by Sarah Rohrs
Just some lips sounding in there. Flattened bottoms sinking into warm leather creak and ooze. Bodies and butts with no names. Some kind of recovery. I saw the room at the corner. No body knew what I held in my right arm, inside a black coat, the same one I wore when I wrecked the car. Packing wood, sliding wheels, bristling ambient air. Maybe flaying, too, if I remembered.
Cold window shadows at night. Flat light from the streetlight that never meant to be a mess. Wine spilling. A wheezing chest hole covered with a dirty coat flap. She raises a hand up and a few fingers ripple. Her mouth inches up into a kind of grin. "Yes, a full one, please."
Fingers encircle around whatever containment can measure. Who cares if it's a quart, an ounce, a tablespoon, or gallon pouring? Go on. Hold it with two hands. Bourbon, wine, whiskey or beer bottles ignite these jokers who never knew you or your body. "Hey, isn't it something how you can close your fist around a wine glass?"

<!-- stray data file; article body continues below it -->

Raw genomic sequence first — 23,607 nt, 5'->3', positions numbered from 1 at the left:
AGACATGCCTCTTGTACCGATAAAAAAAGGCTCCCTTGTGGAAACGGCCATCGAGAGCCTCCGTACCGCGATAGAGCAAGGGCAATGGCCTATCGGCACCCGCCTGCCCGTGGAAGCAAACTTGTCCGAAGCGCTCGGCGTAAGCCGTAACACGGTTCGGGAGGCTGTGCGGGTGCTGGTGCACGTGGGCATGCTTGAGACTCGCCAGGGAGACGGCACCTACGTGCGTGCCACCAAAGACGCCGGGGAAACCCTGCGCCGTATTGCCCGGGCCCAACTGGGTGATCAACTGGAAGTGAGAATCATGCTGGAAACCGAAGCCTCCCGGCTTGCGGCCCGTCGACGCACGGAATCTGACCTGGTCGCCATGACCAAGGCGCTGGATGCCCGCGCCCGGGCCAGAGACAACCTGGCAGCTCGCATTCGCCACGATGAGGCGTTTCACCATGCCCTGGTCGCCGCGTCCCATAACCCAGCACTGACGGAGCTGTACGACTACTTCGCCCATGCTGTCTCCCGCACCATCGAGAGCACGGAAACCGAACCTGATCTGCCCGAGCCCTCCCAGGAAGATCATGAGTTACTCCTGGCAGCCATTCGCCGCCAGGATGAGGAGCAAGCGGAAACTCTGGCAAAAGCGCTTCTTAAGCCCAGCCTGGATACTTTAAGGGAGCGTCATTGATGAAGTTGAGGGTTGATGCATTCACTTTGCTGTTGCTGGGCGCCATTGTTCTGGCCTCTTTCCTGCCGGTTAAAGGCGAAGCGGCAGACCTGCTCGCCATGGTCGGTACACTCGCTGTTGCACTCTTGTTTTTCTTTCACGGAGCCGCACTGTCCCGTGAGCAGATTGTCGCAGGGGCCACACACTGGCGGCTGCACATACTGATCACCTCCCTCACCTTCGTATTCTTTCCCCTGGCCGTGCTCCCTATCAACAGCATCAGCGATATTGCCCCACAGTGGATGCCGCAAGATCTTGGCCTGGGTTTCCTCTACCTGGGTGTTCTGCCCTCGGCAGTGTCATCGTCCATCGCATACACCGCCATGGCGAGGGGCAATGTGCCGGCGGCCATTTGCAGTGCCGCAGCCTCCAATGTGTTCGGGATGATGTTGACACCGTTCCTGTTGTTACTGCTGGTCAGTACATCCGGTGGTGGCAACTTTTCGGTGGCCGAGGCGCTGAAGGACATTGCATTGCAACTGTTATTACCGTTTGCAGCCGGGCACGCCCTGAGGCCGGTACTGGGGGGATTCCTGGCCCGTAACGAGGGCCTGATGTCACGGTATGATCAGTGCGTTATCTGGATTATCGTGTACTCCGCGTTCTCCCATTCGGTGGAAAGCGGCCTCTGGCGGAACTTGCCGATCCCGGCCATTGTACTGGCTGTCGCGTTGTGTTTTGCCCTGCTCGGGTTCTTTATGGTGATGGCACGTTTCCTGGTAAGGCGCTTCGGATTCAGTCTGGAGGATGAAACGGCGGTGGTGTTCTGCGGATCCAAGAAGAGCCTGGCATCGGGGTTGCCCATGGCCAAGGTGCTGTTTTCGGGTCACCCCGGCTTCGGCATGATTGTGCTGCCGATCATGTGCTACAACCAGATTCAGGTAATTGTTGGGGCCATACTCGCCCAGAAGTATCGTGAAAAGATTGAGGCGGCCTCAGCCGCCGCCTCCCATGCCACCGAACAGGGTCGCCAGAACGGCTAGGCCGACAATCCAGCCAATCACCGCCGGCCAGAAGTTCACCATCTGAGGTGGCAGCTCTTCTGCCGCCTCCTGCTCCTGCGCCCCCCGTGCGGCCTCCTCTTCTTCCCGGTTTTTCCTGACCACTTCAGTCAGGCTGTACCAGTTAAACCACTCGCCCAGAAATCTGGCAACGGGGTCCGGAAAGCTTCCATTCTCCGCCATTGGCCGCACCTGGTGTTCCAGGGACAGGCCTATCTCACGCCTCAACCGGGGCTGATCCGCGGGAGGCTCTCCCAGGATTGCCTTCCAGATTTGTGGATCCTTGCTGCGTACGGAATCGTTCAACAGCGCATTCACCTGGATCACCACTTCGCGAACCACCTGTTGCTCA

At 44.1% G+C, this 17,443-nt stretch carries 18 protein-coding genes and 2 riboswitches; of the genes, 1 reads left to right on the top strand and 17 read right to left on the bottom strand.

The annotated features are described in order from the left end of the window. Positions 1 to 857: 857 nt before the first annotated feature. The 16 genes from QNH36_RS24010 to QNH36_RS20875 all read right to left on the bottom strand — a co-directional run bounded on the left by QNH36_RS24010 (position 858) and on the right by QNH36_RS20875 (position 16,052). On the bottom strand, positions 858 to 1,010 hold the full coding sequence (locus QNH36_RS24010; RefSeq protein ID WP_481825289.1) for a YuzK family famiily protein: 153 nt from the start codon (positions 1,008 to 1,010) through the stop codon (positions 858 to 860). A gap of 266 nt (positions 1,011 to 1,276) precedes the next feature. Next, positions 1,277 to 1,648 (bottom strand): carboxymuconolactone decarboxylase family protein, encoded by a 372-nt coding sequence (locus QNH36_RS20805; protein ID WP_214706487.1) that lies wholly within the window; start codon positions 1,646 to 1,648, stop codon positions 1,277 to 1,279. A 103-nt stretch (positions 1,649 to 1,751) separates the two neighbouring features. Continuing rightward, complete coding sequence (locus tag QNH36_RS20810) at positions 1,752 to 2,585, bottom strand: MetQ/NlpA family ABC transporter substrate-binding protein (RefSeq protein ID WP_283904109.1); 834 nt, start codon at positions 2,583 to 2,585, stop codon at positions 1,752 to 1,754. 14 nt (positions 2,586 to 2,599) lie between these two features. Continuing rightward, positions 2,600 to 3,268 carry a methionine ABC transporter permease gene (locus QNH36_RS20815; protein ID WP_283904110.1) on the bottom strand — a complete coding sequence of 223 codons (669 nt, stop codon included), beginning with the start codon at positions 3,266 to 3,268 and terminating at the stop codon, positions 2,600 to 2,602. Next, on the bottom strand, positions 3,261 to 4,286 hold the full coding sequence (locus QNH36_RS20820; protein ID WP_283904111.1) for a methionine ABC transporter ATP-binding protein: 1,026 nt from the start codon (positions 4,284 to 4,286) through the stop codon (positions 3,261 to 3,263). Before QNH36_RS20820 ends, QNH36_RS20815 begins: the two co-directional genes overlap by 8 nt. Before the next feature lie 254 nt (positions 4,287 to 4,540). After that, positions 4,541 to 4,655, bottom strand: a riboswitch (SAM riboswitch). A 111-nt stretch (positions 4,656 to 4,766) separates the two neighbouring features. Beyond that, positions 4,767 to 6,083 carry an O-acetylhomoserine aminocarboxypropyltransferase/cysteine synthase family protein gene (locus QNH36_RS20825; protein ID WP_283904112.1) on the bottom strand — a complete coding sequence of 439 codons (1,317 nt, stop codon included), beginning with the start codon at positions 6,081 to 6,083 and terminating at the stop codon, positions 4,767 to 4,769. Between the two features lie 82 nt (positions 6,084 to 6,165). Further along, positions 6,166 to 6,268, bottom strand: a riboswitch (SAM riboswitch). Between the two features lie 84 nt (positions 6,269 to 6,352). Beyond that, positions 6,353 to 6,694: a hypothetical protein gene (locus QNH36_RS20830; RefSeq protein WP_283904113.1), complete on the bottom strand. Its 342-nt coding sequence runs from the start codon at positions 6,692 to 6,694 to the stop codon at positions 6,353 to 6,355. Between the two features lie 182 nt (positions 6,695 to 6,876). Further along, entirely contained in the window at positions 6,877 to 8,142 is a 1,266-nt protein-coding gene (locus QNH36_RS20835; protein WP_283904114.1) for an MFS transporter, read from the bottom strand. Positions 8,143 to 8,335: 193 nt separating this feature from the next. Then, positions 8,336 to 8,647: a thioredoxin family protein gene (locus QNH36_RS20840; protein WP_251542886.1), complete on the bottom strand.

With parted lips, my tongue tastes dead flowers and wheat. I tilt the bouquet and pour in wine gone warm. Swish twice before swallowing. Knead belly into bread. Beckon those legs in dirty pants. Don't let them take away my stony hedge.
Enter the back room to pinch at silence. Bite past the watery edge.
He sees her just as a cop drives by. The bartender is snorting up in the john. She gathers her black raincoat around her face and shakes her long hair. He thinks: Could she be cute? She picks up the glass and looks out the window. He walks over and when his coat sleeve brushes hers, lifts his hand and drains his beer in one gulp. She watches his bobbing Adam’s apple. Both glasses are empty. His dog barks from his LeMans parked outside.
Sarah Rohrs is a former newspaper reporter and drunk, who now teaches children to read and write while listening closely to their endless chatter. She takes photos, loves trees, pines for other times and places, and has written poetry for eons.